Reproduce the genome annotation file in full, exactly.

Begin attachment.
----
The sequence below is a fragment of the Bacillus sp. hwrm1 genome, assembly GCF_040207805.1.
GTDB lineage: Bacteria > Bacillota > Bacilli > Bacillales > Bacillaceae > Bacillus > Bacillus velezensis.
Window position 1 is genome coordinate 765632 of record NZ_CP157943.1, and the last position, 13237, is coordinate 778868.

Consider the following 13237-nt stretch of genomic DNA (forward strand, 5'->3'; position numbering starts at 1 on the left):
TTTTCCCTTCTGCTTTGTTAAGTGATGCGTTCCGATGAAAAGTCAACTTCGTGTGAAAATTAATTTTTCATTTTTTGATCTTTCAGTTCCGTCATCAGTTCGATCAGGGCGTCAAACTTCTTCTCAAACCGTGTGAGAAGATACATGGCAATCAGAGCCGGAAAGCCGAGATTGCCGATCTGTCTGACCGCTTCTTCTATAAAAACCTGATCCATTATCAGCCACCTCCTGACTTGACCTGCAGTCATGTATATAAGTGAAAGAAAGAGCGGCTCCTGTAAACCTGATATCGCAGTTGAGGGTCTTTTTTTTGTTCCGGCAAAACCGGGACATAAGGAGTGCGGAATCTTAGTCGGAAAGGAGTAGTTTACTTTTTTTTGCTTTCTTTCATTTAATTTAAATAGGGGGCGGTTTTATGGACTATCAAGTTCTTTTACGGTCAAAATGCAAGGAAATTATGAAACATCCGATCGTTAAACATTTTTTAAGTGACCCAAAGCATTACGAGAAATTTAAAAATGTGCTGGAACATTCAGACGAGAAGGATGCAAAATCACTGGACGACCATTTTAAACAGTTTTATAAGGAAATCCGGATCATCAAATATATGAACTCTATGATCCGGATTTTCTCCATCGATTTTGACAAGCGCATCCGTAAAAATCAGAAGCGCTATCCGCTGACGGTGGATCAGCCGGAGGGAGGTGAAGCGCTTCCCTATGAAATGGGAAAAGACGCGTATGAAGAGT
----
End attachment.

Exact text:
The sequence below is a fragment of the Bacillus sp. hwrm1 genome, assembly GCF_040207805.1.
GTDB lineage: Bacteria > Bacillota > Bacilli > Bacillales > Bacillaceae > Bacillus > Bacillus velezensis.
Window position 1 is genome coordinate 765632 of record NZ_CP157943.1, and the last position, 13237, is coordinate 778868.

Consider the following 13237-nt stretch of genomic DNA (forward strand, 5'->3'; position numbering starts at 1 on the left):
TTTTCCCTTCTGCTTTGTTAAGTGATGCGTTCCGATGAAAAGTCAACTTCGTGTGAAAATTAATTTTTCATTTTTTGATCTTTCAGTTCCGTCATCAGTTCGATCAGGGCGTCAAACTTCTTCTCAAACCGTGTGAGAAGATACATGGCAATCAGAGCCGGAAAGCCGAGATTGCCGATCTGTCTGACCGCTTCTTCTATAAAAACCTGATCCATTATCAGCCACCTCCTGACTTGACCTGCAGTCATGTATATAAGTGAAAGAAAGAGCGGCTCCTGTAAACCTGATATCGCAGTTGAGGGTCTTTTTTTTGTTCCGGCAAAACCGGGACATAAGGAGTGCGGAATCTTAGTCGGAAAGGAGTAGTTTACTTTTTTTTGCTTTCTTTCATTTAATTTAAATAGGGGGCGGTTTTATGGACTATCAAGTTCTTTTACGGTCAAAATGCAAGGAAATTATGAAACATCCGATCGTTAAACATTTTTTAAGTGACCCAAAGCATTACGAGAAATTTAAAAATGTGCTGGAACATTCAGACGAGAAGGATGCAAAATCACTGGACGACCATTTTAAACAGTTTTATAAGGAAATCCGGATCATCAAATATATGAACTCTATGATCCGGATTTTCTCCATCGATTTTGACAAGCGCATCCGTAAAAATCAGAAGCGCTATCCGCTGACGGTGGATCAGCCGGAGGGAGGTGAAGCGCTTCCCTATGAAATGGGAAAAGACGCGTATGAAGAGT